Google’s Ngram program, which allows you to search the frequency of a word or phrase within its Books archive, has received a great deal of attention since its recent release. The teacher and researcher in me sees a great deal of potential [and here] in how this tool can be utilized, but Ngram has also been received with a great deal of skepticism [and here]. For now let’s have a little fun with this wonderful new tool.
Not too long ago I suggested that references to black Confederates is relatively new and I even pinpointed its usage to the period following the release of the movie, Glory, in 1n 1989. Well, depending on how you read these results, I wasn’t too far off the mark in terms of a date, but my interpretation concerning the role of Hollywood is still up in the air. Of course, this doesn’t tell us the full story; rather, it simply gives us a reading of the frequency of this particular reference. [The results are case sensitive.] Perhaps black Confederate soldiers were referred to differently in years past, but this would have to be demonstrated by close textual analysis – something that is rarely done in these circles. For example, while many advocates of this narrative have referred to the Confederate monument in Arlington Cemetery as evidence of these men, Andy Hall has convincingly argued [and here] that the organizers of the monument, as well as speakers during the dedication cemetery, did not utilize this reference. They viewed the images around the monument as faithful slaves and not as soldiers.
Thought I was on to something with this one, showing peaks for “Negro confederate” closely followed by “black confederate” in the mid-1960s and early 1970s. Something to do with the centennial of the Civil War coinciding with the civil rights movement, I thought. But if you click through to the actual results, they’re all psychology experiments with lines like “In some experimental groups, a Negro confederate was introduced. In other sessions a white confederate identified as a Jew was introduced, and in still other sessions, the very same confederate was introduced and identified as a gentile…”. Drat. So have the psychologists stopped using the word “confederate” since 1980, or have they stopped doing experimental investigations of attitudes to race?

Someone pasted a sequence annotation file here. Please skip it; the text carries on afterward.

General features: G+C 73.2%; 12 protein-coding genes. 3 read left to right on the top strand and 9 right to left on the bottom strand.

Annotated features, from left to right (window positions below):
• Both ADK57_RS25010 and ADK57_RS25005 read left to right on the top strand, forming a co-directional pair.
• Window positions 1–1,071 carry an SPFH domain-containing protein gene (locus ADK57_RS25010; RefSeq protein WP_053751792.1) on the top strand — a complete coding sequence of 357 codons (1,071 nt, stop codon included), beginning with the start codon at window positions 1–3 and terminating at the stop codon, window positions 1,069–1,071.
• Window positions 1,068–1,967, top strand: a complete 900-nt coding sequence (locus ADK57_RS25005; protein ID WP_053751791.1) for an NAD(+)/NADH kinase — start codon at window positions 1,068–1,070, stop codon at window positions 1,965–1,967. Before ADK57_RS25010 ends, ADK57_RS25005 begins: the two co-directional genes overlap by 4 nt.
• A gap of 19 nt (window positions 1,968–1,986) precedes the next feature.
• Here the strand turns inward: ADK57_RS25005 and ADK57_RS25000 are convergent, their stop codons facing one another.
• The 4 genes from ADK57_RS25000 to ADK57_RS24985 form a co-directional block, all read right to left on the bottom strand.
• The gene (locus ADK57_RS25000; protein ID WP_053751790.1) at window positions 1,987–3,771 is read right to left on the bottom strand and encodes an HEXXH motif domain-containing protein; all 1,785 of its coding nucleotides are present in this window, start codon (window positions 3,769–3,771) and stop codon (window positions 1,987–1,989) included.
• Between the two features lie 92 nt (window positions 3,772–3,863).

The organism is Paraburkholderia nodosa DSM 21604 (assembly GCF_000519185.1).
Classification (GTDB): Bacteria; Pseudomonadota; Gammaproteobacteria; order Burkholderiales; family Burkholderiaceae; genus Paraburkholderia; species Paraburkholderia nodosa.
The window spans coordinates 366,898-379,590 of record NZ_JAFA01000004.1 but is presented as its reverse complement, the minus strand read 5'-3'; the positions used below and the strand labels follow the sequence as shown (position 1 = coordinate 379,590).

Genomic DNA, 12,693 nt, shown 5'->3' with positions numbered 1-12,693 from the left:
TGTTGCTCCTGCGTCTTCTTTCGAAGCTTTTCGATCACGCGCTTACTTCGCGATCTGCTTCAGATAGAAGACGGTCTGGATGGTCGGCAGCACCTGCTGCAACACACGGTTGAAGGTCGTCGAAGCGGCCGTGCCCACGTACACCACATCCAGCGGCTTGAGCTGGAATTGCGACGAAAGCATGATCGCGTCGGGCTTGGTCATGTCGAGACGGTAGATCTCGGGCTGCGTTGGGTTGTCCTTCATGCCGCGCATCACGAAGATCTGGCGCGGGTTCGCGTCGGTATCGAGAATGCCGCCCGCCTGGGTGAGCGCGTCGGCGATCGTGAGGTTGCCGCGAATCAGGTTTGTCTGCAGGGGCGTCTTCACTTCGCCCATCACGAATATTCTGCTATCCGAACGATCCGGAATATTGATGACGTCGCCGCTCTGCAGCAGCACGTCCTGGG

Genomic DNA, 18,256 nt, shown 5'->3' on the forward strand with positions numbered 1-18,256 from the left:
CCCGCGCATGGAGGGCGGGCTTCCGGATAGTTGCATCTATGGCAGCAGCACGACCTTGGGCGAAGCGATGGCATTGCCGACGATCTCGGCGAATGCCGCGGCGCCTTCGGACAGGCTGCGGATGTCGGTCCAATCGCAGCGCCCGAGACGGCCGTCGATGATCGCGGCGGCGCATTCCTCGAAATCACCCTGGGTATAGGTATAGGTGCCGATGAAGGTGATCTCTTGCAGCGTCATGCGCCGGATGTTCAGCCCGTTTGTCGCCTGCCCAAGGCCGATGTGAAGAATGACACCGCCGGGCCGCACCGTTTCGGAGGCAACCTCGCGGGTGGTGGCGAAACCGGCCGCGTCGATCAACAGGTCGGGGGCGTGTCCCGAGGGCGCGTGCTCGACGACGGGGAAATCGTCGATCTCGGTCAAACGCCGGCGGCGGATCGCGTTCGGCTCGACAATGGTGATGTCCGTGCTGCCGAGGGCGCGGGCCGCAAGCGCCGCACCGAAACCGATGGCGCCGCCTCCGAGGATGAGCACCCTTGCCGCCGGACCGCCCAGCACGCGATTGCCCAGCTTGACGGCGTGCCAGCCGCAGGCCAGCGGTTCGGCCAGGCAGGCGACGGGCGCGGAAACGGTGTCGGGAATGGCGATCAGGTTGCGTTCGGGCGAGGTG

Thanks for the comment. I actually came across a few of these references while writing about how Americans remembered USCTs in the 1960s. I never took the time to figure out the reference. It’s hard looking for something that doesn’t exist.
If you search “Negro soldier” or “Negro soldiers”, you can get to a lot of book references from the 1860s. When I took a quick glance at a few of them, they were all about Union soldiers except a reference to the Negro Soldier bill in 1865. It would be interesting to take the time to wade through all of the references that Google brings up and see how many are about Confederate black troops.
I searched for that one as well.
I can offer one bit of anectdotal evidence in support of the Ngram results.
I grew up in the Shenandoah Valley of Virginia in the 1950s – 60s and had a steady diet of Lost Cause stories from family, community and schools. And I never heard of Black Confederates. Maybe I should have paid closer attention.
Just a few things to note:
• African Americans were not commonly referred to as “black” until the 1960s. The term “black” was used prior to then – a lot – but it came into popular use during the Civil Rights era. Prior to that, the terms “Negro” or “colored” were very common… those two terms are hardly ever used now (and some people today actually find the term “Negro” to be offensive).
• For what it’s worth, when the Confederate Congress passed the law that allowed the slaves to be armed, it was called the Negro Soldier Act.
• Ervin L. Jordan Jr’s book “Black Confederates and Afro-Yankees in Civil War Virginia” was published in 1995. I *think* this was one of the first books to use the term “Black Confederate” in its title.
Having said the above, it’s clear that the use of the term “Black Confederate” really takes off after 1990, around the time of the movie “Glory.”
I would add that the thing that makes the term “Black Confederate” so useful rhetorically for Confederate partisans is that it strips away the context that the persons in question were slaves. Thus the black persons it refers to can be designated as being “Confederate” or “for the Confederate cause” while the their status as slaves who were forced to serve the Confederacy (as opposed to choosing to fight for the cause) is not acknowledged. The term is a master stroke in the use of language (no pun intended).
You are absolutely correct, which is basically the point I am making. The challenge for those who push this narrative has to be to explain/analyze the references that they believe point to these supposed black Confederate soldiers. I searched for a number of variations that take into account your very point, but came up with nothing.